LEXINGTON, Ky. — A Kentucky man is restarting his life after battling an opioid addiction for more than a decade. 

What You Need To Know

  • A Lexington man redesigns his life

  • He’s battled and recovering from an opioid addiction

  • Asher Snedegar found purpose if faith. He started a t-shirt and hoodie design company called Salvation Swag

  • The pandemic caused a relapse, but he picked himself up and went back to recovery


“I started out with five designs, and I look back on them and they’re absolutely terrible,” said Asher Snedegar, who started Salvation Swag.

He said it’s a very humble start.

“It was a dollar and a dream. I had five designs and some Gildan t-shirts and I pressed and sold it to my friends and invested that money in more,” Snedegar said.

Out of his garage, the 31-year-old presses his designs on hoodies and shirts.

“So I started using drugs in general when I was 10-years-old, a regular drug user by 15. I didn’t venture out into opioids until I was 20,” Snedegar said.

Through a work injury, opioids became a new addiction.

“By the time I was 26, I was in prison,” Snedegar said. “And after I got out of prison, I wanted nothing but to stay sober. But I couldn’t on my willpower alone.”

His destructive path continued for years, until September 2019, when he became sober.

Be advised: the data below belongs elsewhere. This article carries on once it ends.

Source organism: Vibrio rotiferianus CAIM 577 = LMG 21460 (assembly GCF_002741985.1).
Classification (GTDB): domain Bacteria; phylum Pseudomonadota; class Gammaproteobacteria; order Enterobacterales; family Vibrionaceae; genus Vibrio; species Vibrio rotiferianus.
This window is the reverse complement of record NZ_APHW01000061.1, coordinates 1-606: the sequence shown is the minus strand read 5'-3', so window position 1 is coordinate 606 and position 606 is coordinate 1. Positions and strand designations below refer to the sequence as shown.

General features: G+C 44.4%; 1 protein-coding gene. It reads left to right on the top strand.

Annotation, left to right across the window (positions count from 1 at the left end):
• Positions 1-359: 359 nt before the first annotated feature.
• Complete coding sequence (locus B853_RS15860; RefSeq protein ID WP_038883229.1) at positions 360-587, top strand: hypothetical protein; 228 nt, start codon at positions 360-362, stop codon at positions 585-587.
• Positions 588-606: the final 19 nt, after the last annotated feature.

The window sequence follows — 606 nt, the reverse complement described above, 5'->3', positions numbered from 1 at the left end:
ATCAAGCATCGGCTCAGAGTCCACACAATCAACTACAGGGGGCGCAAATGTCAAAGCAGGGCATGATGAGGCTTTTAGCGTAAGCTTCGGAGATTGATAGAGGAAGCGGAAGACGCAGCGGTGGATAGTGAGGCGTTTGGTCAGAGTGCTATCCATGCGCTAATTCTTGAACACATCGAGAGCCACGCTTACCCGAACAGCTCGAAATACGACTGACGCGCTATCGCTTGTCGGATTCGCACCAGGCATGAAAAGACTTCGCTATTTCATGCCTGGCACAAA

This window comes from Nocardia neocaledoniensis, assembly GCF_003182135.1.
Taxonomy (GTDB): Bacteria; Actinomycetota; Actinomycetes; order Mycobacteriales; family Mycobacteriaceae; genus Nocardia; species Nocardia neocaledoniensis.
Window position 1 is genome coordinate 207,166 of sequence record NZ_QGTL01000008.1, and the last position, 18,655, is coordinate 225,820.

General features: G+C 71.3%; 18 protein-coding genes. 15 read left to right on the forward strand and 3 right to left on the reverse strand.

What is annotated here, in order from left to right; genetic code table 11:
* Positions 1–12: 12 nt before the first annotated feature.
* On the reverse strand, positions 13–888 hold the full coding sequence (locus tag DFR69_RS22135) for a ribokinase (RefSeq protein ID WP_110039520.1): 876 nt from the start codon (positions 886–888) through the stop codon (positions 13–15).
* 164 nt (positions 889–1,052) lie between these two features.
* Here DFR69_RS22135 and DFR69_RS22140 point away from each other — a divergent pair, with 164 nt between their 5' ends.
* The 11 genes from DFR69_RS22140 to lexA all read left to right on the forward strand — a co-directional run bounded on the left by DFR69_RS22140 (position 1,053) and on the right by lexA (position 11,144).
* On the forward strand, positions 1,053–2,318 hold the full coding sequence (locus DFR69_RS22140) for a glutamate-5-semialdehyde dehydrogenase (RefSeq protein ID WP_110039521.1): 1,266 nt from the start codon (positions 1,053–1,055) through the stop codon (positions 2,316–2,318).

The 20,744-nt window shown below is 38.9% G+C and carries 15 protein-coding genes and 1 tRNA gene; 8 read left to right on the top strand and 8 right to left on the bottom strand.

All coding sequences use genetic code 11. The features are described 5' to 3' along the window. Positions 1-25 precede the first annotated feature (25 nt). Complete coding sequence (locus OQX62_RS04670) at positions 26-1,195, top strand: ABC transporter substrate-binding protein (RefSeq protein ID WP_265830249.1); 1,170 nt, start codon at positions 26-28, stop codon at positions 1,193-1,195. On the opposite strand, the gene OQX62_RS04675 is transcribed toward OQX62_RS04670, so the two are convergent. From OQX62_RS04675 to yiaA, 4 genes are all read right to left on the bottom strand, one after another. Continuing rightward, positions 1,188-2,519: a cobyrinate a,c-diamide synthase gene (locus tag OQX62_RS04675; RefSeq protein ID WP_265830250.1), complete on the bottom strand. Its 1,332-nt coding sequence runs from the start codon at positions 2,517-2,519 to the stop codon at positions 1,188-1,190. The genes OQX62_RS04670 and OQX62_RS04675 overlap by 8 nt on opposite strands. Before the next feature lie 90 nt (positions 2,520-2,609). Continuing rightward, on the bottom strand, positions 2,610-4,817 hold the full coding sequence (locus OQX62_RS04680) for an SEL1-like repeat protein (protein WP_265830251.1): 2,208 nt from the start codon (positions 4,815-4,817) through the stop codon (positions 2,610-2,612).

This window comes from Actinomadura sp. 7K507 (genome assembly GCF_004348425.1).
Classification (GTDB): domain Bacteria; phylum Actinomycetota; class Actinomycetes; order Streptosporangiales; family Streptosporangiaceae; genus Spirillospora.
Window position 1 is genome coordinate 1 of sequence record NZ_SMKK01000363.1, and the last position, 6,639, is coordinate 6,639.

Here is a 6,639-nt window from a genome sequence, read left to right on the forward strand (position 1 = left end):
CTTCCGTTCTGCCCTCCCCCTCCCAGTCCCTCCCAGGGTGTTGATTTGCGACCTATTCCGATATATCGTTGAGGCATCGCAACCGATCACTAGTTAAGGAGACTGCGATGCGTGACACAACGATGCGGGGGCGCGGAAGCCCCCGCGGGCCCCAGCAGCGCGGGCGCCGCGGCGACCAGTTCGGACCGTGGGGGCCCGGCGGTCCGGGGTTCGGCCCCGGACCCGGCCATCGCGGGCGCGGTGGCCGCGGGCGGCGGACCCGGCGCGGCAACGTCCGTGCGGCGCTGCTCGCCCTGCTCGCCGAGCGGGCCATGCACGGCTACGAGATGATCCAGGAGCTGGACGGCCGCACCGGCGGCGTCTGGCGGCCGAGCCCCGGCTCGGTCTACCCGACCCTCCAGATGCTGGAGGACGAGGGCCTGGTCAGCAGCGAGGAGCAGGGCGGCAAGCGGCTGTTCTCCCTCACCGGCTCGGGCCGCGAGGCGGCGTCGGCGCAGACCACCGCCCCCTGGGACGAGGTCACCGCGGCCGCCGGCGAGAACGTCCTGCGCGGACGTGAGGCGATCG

But six months later, the pandemic hit Kentucky.

“Fear was a factor, not really the pandemic. I was scared of COVID, I was fearful for my family. I was scared of the uncertain,” Snedegar said. “And the day that I relapsed was the day that (Gov.) Andy Beshear shut down the state.”

His relapse caused an overdose.

“And a complete stranger, walking down a dead-end street in Nicholasville, Kentucky, revived me with Narcan and in that moment, I knew it was God. It wasn’t Narcan that saved me,” Snedegar said.

Since the early days of the pandemic, Snedegar has remained sober, becoming a better father and husband.

“It definitely played a role and isolated me from my sober support group and isolated me from my program meetings and I was a man on an island. And I didn’t do very well with that,” Snedegar said. “So I devoted myself to spreading his message, his word, one t-shirt at a time.”

The Office of Drug Control Policy believes the fear of COVID-19, combined with the influx of illicit fentanyl in the drug supply, played a role in increased numbers.

“God is the center of my recovery. If it wasn’t for God for me, I’m fairly certain I’d be dead, my children would be fatherless and my wife would be a widow,” Snedegar said.

He’s using recovery to design a new life.

“So I speak to God on a daily basis. I read God’s word,” Snedegar said.

Because faith is integral for this Kentuckian, to leave behind opioids.

In a recent report from the Kentucky Injury Prevention and Research Center, opioid-related events such as possession and trafficking citations, deaths, emergency department visits, hospitalizations, or others increased by 3.7% from the beginning of 2017 through the spring of 2021 and by 13% increase from January 2021 through June 2021.